Farm Horizons, November 2009

Emerald ash borer– it’s here

By Jen Bakken
Staff Writer

An insect known as emerald ash borer, native to eastern Asia, was discovered in Michigan and Ontario in 2002.

In May, it was found in Minnesota in Ramsey County, near the border with Hennepin County. Currently, there are known infestations in Illinois, Indiana, Maryland, Michigan, Missouri, Ohio, Pennsylvania, Virginia, West Virginia, Wisconsin, and Canada.

There’s no mistaking that the tiny bug with a fancy name is here and will cause big problems for ash trees across Minnesota and the entire country.

“I haven’t personally run into it yet,” said Red Colwill, owner and operator of Tri-County Tree Service in South Haven. “But, I’m a volunteer first detector with the State of Minnesota ‘Arrest The Pest’ hotline, and it’s only a matter of time.”

Colwill, whose job it is to save trees, said the emerald ash borer is difficult to detect in a tree, before it’s too late, because they work from the inside of the tree as the larvae tunnel under the bark. The first noticeable symptom is an ash tree that begins dying from the top down.

Ramsey and Hennepin counties have been quarantined. This prohibits the movement of materials by any entity for commercial, recreational, or any purpose. This is likely to happen in any county where emerald ash borer is found.

“In other words, don’t move firewood, or anything,” said Colwill. “Use it and burn it local. Don’t take the chance.”

Though this is a serious situation, he doesn’t suggest residents immediately give up on their ash trees or hastily cut them down. The first thing one should do if they suspect their trees are in danger of emerald ash borer is to call the Arrest the Pest Hotline at (651) 201-6684, toll free at 888- 545-6684, or visit A volunteer first detector will look at, as well as advise about ash trees free of charge.

Colwill, himself, offers a diagnosis and treatment plan for some ash trees affected by emerald ash borer through his business Tri-County Tree Service. He also offers trims, removals, bucket work, and climbing. As a tree inspector, licensed chemical applicator, and ISA-certified arborist MN4171A, Colwill likes to refer to himself as “the tree guy.”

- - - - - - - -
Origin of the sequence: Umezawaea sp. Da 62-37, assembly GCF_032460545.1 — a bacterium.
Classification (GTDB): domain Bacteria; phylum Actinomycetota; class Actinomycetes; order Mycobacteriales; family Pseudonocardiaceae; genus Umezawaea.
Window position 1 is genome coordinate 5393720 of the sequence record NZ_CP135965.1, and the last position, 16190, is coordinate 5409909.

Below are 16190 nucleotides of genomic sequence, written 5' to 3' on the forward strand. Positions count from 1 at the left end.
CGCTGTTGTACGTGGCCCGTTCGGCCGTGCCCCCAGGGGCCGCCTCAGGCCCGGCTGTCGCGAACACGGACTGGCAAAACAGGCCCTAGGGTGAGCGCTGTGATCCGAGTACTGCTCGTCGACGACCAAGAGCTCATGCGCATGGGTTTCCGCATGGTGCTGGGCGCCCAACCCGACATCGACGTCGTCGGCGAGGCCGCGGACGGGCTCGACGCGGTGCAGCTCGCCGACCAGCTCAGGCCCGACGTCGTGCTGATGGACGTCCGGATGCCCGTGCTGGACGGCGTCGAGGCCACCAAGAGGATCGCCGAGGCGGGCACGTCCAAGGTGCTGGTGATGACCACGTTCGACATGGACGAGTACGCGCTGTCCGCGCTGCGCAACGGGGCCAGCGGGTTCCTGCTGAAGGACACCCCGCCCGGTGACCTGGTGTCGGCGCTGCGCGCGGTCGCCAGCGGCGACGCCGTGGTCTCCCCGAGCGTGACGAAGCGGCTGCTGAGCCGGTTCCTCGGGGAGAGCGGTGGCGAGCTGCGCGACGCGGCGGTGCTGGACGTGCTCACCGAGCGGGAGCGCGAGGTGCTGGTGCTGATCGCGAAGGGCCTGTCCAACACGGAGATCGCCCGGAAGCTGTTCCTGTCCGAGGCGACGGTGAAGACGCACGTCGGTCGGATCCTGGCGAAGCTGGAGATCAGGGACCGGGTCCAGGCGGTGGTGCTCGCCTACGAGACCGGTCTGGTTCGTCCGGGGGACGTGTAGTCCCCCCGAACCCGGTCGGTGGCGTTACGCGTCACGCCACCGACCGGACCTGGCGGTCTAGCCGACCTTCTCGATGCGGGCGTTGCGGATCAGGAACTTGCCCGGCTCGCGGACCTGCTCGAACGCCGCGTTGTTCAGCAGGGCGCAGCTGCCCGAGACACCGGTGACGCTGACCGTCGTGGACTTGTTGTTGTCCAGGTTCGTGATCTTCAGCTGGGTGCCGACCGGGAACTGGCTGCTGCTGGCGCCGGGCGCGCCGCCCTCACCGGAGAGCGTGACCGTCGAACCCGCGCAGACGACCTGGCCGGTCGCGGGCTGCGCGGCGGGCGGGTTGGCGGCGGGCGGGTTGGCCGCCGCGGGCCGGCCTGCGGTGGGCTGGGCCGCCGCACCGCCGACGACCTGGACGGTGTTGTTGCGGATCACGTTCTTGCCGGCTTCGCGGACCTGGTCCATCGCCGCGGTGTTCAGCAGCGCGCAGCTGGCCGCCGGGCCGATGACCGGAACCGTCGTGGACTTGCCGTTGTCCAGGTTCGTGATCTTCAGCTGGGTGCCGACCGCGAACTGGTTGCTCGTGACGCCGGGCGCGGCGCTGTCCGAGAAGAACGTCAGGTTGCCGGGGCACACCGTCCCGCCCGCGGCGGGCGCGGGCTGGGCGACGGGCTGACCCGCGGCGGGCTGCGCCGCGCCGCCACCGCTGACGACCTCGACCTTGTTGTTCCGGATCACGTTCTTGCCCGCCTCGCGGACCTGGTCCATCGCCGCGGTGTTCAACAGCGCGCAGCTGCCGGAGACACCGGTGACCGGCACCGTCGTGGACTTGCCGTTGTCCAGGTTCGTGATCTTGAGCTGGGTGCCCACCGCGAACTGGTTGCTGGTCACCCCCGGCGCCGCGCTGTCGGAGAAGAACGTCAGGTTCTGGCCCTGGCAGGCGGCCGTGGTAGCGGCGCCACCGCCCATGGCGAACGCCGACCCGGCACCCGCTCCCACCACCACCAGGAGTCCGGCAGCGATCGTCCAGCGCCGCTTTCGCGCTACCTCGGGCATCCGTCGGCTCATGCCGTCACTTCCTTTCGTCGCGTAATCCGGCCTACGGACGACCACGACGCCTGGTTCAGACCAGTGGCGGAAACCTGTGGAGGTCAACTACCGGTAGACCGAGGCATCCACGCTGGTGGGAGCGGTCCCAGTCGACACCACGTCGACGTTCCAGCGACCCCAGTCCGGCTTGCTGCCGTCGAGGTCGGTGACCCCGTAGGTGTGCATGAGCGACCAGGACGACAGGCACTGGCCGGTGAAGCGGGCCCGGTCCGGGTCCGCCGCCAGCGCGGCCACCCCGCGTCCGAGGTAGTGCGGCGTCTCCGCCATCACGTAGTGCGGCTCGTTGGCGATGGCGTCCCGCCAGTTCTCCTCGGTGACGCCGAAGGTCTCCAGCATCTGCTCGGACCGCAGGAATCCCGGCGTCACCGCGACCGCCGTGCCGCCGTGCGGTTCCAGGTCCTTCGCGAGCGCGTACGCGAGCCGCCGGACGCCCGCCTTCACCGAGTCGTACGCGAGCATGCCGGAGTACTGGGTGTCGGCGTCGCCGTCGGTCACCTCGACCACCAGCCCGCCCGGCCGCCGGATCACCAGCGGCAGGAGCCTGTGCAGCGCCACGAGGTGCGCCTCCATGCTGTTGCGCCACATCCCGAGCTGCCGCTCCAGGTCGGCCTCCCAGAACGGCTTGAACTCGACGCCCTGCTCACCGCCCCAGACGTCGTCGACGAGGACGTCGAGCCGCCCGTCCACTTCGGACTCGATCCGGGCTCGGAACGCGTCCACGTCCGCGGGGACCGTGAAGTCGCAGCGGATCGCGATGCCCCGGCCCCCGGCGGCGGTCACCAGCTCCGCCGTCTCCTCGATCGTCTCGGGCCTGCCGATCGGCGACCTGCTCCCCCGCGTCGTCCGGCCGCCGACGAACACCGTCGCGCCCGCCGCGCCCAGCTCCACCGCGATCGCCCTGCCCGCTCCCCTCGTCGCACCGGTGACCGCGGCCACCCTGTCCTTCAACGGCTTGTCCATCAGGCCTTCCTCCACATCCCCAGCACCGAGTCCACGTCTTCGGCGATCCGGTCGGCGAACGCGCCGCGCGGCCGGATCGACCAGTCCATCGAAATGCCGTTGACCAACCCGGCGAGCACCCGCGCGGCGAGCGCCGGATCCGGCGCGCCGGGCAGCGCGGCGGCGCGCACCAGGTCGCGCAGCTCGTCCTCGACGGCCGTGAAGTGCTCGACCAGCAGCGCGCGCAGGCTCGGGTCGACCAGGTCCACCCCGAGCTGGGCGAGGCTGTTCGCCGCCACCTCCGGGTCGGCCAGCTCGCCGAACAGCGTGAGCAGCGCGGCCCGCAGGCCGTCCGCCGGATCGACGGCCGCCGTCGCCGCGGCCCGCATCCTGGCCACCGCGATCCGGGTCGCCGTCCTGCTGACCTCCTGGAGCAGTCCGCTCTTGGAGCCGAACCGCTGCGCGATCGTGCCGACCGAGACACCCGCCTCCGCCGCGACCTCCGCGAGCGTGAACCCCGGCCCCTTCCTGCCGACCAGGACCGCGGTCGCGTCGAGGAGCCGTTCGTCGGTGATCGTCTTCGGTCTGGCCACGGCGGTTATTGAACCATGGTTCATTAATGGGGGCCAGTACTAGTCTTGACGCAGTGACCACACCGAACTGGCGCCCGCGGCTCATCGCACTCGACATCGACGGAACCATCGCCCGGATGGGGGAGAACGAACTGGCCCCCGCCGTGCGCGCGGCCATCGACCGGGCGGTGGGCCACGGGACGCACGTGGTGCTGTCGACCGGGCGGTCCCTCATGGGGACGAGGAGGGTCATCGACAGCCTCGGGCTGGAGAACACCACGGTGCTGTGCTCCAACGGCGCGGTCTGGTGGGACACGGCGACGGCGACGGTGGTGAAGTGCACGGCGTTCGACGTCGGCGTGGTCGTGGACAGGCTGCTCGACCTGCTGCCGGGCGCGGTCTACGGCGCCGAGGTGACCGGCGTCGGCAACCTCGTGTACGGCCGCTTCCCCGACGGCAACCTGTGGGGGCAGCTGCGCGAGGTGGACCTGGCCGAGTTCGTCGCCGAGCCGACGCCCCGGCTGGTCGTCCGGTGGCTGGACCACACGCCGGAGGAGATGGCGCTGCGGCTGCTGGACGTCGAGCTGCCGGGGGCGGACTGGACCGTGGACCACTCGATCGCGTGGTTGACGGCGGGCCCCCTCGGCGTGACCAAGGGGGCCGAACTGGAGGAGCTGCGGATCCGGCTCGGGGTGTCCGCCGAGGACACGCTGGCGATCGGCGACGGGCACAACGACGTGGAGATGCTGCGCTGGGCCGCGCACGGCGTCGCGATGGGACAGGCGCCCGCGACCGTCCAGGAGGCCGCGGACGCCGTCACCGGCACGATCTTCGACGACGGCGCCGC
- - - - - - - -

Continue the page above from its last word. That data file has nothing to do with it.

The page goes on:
Recently, Colwill visited Howard Lake to advise the city council on trees in its parks. He recommended treating the ash, birch, maple, and oak trees in Lions Park and Memorial Park. The city was given a list of trees that exist within the two parks, and the cost to treat each type of tree.

“Because of the increasing long-term drought conditions, maples and oaks have sustained considerable borer damage from two-lined chestnut borer, clear-winged borer,” he stated at the council meeting. “And, the ash trees, although not infected with emerald ash borer, are fighting cambium miner, and several other borers, such as banded and red-headed ashborer.”

Art Ahlstrom, owner and operator of AAA Nursery and Landscaping in Delano, admits he hasn’t had any experience with emerald ash borer yet. “From what I’m hearing, you really don’t know it’s hit until it bores its way out of the tree,” he said. “I haven’t ordered any of those trees for five years because they’ve been warning and alerting us for years that it’s coming – and it’s here.”

For more information about emerald ash borer or the health of trees on your property, contact Tri-County Tree Service at (320) 236-2480 or (320) 224-8161.

Identifying an ash tree

Branches and buds are across from each other and not staggered on ash trees. Leaves are compound and composed of five to 11 leaflets. Leaflet margins may be smooth or toothed. The bark on mature trees is tight, with a distinct pattern of diamond-shaped ridges. On young trees, the bark is relatively smooth.

When seeds are present on trees, they are dry, oar-shaped samaras. They usually occur in clusters and hang on the tree until late fall or early winter.

Indentifying the emerald ash borer

The larvae are worm-like and live underneath the bark of ash trees. The adult beetles are small, iridescent green, and about 1/2-inch long. When they leave a tree, in the spring, they create a D-shaped exit hole in the bark.

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